But sitting at the back of my mind was a red flag. No-one was writing 64-bit code yet, and what IT manager in his right mind would want to do a complete hardware and software refresh just for a bit of extra speed? We were in the middle of the dotcom bust, and funds were so tight people were posting job ads reading 'Will code for food.'
At the end of the presentation I sat down with a good friend (who now runs a rival news site) and we rehashed the details before the conversation petered out. "It's never going to work," he said. "Not in the short or medium term."
"You're right," I replied, "But it's going to be fun trying to see them talk their way out of this one. Intel's put billions behind this. It's too big to fail."
Sure enough the market wasn't ready to make such a drastic change, and AMD's Opteron chip, which combined 32-bit and 64-bit operations, showed how it should be done. Opteron beat Itanium and Intel was forced to rush out the Xeon to make ground.
Shaun Nichols: Intel refuses to give up, but it is increasingly looking like the window for Itanium has closed. Developers still haven't really jumped onboard, and advances in x64 technologies have begun to bring the chips into the areas that Itanium was banking on for its success.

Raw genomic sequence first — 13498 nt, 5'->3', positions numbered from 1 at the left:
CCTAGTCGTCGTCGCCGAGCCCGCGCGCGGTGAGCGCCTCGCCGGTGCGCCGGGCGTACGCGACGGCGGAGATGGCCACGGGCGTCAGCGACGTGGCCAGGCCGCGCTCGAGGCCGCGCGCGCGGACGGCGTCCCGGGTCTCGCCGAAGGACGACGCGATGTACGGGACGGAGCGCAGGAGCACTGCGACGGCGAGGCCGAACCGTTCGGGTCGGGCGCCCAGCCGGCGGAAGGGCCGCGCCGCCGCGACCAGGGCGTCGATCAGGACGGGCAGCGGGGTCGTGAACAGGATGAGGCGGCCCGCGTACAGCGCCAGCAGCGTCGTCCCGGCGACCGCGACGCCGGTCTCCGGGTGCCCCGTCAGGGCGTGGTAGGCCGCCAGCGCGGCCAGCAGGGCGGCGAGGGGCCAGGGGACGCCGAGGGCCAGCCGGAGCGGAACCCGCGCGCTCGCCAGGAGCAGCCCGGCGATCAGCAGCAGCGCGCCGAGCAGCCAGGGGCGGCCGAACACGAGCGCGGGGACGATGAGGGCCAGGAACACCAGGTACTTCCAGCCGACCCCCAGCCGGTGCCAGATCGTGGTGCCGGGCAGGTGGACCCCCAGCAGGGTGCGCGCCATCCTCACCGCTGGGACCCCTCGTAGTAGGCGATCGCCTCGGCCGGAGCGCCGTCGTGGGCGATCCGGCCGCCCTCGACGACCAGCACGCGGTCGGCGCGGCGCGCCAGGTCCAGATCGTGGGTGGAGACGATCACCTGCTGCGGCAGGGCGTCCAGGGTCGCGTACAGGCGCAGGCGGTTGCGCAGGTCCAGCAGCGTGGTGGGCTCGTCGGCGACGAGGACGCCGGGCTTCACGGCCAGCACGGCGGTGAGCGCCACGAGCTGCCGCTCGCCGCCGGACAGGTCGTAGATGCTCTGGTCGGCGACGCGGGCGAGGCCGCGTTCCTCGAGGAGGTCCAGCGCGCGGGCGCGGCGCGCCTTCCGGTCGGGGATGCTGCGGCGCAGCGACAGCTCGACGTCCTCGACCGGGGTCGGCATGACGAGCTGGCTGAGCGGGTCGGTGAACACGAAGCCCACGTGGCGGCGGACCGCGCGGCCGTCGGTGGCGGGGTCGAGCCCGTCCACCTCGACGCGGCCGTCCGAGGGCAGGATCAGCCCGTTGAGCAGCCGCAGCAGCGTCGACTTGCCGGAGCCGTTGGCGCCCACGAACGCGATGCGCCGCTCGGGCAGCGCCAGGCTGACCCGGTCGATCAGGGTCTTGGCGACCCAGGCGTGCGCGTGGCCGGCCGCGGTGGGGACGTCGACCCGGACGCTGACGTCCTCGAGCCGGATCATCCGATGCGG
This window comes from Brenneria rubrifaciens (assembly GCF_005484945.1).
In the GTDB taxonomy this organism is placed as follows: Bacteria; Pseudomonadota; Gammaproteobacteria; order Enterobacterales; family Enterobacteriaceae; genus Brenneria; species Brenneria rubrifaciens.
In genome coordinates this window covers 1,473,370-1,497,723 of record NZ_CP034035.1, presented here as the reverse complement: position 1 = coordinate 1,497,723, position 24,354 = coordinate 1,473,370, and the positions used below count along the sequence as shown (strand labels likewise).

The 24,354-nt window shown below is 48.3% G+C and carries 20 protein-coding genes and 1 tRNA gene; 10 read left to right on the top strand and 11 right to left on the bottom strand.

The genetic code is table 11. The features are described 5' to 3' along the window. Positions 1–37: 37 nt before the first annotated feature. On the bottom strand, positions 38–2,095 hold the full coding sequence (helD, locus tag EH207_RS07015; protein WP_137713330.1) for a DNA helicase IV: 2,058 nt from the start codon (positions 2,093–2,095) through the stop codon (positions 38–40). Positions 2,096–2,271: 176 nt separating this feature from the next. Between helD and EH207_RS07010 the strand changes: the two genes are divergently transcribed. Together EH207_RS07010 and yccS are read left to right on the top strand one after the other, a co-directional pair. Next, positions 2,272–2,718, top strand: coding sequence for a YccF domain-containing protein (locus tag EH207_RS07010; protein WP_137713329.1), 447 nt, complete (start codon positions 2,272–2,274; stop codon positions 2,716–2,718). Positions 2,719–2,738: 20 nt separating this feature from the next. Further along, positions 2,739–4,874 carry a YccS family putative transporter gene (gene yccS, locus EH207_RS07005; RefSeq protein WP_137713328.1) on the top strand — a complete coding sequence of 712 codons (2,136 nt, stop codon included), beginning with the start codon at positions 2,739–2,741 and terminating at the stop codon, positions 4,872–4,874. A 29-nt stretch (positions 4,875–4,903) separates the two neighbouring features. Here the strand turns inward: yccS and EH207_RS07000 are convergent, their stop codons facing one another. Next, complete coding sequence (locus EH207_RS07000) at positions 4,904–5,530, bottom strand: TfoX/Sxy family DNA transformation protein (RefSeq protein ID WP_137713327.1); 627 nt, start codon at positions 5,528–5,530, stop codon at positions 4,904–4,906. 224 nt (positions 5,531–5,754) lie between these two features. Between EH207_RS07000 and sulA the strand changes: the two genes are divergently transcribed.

Much like IBM with the PS/2, Intel learned the hard way that you can't simply shift the entire industry onto a new platform by mandate alone. Intel tried to tell everyone that we're all going to move to 64-bit now, and developers ignored the call.
Without software support, Itanium had little appeal to the market. By the time the industry was ready to move to 64-bit, x86 processors had caught up.
One of the biggest problems the tech industry has is the ability to differentiate between 'Can we do this?' and 'Should we do this?' Itanium was a textbook case of engineering optimism outweighing business sense.
2. Sony battery recall
Shaun Nichols: Most of the cock-ups on our list led to user frustration and, in the worst case, losses of large amounts of money. But Sony's 2006 and 2007 battery fiasco was a mistake that put lives in danger.
The issue stemmed from manufacturing flaws in the lithium-ion battery packs Sony manufactured for companies such as Dell, Acer and Apple. If bumped or dropped hard enough, the packs were prone to damage which could cause battery cells to heat up to the point of violently combusting.
In other words, the battery packs had a nasty habit of exploding into flames. With the help of news reports and circulating internet videos, the otherwise rare condition became a major issue.